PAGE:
South Carolina Landlord Forms
South Carolina Landlord Forms are essential to ensuring that you always have necessary forms available. The American Apartment Owners Association makes it easy for you to comply with South Carolina Landlord Tenant Laws regarding specific wording and the actual documents themselves. The statutes are clear regarding the wording of the rental agreement, for example. Section 27-40-310 governs “terms and conditions of rental agreement,” setting the guidelines for payment of rent when due as well as terms of tenancy.
There are other specific provisions, as stated in South Carolina Landlord Tenant Law, Section 27-40-330. No landlord is permitted to require that the tenant:
- agrees to waive or forego rights or remedies under this chapter;
- authorizes any person to confess judgment on a claim arising out of the rental agreement;
- agrees to the exculpation or limitation of any liability of the landlord arising under law or to indemnify the landlord for that liability or the costs connected therewith.
These terms are not enforceable and the tenant can recover actual damages, an amount equal to the security deposit, as well as attorney fees. If the court finds that the landlord “maliciously” used the rental agreement that contains provisions that the landlord knows are prohibited and then attempts to exercise those created rights, the tenant may recover “an amount not to exceed three months’ periodic rent and reasonable attorney’s fees.” If the court deems any part of the lease as unconscionable, the court can refuse to enforce that portion of the rental agreement or may refuse to enforce the entire rental agreement. These provisions demonstrate the importance of having a lease that meets the requirements under South Carolina Landlord Tenant Law.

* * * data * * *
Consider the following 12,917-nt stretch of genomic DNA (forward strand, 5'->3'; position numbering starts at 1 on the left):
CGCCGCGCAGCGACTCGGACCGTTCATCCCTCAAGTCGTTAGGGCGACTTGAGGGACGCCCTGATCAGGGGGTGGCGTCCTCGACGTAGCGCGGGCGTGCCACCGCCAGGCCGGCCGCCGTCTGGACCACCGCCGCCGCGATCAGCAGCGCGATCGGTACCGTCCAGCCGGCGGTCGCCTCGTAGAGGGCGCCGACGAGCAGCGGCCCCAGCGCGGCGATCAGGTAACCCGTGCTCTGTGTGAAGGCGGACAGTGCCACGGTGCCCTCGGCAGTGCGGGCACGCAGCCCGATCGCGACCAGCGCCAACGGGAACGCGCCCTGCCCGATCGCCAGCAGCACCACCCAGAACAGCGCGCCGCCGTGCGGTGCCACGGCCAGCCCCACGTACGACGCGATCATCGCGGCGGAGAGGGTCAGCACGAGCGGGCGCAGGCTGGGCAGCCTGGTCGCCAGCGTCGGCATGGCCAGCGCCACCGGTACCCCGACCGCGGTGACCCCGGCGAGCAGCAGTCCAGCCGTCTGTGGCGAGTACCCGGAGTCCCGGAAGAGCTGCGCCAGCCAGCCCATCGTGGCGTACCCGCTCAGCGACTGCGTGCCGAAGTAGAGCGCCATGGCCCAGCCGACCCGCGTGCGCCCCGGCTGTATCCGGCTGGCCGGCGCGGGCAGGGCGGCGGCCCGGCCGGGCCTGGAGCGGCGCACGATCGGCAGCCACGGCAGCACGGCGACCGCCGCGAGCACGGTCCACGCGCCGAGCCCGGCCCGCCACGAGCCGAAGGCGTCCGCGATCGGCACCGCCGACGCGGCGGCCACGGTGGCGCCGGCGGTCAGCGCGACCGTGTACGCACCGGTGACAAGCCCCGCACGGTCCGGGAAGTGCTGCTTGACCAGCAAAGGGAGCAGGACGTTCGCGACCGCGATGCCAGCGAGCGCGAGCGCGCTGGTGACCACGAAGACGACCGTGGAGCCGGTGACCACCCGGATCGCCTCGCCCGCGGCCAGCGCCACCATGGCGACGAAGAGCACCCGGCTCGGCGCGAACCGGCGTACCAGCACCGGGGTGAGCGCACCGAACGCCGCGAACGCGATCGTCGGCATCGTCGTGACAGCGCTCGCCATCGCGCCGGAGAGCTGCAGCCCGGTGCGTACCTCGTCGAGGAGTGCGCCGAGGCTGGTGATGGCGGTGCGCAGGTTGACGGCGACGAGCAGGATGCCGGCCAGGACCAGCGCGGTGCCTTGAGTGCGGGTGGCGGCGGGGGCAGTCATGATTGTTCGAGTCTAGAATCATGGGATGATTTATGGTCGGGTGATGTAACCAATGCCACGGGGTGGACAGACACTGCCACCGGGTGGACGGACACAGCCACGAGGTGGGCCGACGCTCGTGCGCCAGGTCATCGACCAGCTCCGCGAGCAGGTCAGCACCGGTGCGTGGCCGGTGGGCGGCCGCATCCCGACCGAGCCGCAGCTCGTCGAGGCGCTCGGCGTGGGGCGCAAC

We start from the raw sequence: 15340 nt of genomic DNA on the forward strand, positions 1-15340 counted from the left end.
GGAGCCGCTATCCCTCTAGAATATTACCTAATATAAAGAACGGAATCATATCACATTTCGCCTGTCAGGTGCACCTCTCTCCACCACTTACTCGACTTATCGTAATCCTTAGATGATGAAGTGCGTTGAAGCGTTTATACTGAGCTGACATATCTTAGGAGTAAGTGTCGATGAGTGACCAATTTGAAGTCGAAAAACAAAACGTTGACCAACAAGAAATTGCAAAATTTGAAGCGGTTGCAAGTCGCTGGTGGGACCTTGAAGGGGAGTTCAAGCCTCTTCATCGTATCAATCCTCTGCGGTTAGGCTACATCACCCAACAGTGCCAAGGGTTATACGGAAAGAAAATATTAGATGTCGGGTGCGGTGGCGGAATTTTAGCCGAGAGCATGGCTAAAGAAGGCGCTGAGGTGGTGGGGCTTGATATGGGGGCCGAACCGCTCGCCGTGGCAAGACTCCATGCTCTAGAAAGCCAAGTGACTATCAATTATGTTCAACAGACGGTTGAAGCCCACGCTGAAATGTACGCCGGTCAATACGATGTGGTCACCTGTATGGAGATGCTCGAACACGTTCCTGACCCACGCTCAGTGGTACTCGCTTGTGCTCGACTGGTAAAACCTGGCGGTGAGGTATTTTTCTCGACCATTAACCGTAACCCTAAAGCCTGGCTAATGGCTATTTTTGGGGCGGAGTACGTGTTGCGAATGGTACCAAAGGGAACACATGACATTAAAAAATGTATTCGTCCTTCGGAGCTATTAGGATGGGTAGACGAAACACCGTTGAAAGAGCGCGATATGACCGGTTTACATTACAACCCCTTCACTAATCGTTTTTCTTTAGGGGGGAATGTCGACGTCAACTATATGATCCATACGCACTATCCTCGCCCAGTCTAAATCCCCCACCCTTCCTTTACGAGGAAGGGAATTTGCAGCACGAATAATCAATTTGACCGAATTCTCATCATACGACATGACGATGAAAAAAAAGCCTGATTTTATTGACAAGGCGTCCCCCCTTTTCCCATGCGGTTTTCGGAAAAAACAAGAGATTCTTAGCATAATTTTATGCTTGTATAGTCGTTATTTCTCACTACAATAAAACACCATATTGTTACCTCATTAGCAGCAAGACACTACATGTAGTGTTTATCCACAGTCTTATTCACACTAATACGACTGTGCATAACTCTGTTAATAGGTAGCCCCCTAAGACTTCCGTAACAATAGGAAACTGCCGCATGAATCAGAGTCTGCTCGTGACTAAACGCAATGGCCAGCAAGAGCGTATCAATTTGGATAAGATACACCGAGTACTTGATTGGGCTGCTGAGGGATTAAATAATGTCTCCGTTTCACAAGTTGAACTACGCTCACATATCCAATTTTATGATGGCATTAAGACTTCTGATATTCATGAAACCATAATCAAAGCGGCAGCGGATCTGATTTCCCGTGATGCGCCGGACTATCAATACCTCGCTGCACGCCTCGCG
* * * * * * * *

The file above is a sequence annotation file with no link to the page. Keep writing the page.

Landlords can protect their property by utilizing the Move In/Move Out checklist. Prior to the tenant moving in, the landlord and tenant go through the premises, each noting the condition of the property, including any damages. At the termination of the tenancy, the parties go through the premises again, noting the condition of the property. This can serve as documentation should you have to take the tenant to court for eviction proceedings or other violations of South Carolina Landlord Tenant Laws. Including the Move In/Move Out checklist in your South Carolina Landlord Forms can serve as your legal proof of the condition of the premises when the tenant moved in, eliminating the “he said-she said” scenario.
South Carolina Landlord Tenant Laws set forth guidelines regarding the landlord’s right to enter the property. While the tenant cannot refuse to grant the landlord reasonable access, the landlord is not permitted to enter the property without the tenant’s permission, except in case of emergency. Reasonable access, according to Section 27-40-530 (D) (2) means “Between the hours of 9:00 a.m. and 6:00 p.m. for the purpose of providing regularly scheduled periodic services…” or (D) (3) “Between the hours of 8:00 a.m. and 8:00 p.m. for the purpose of providing services requested by the tenant and that prior to entering, the landlord announces his intent to enter to perform services.” If a landlord abuses the right of access, the tenant may recover damages and attorney fees. Include the Notice of Entry with your South Carolina Landlord Forms to give your tenant the required notice.
You also need to include Rent Receipts, Notice of past Due Rent, Notice to Pay Rent or Quit and Notification of Termination of Tenancy when you purchase your South Carolina Landlord Forms. You never want to be caught without the proper forms, since any given situation may occur at any given time, meaning that South Carolina Landlord Forms are crucial to your day-to-day operations.
The American Apartment Owners Association provides landlord forms nationwide. Looking for a state other than South Carolina?
Visit our State Specific Landlord Forms page to learn more.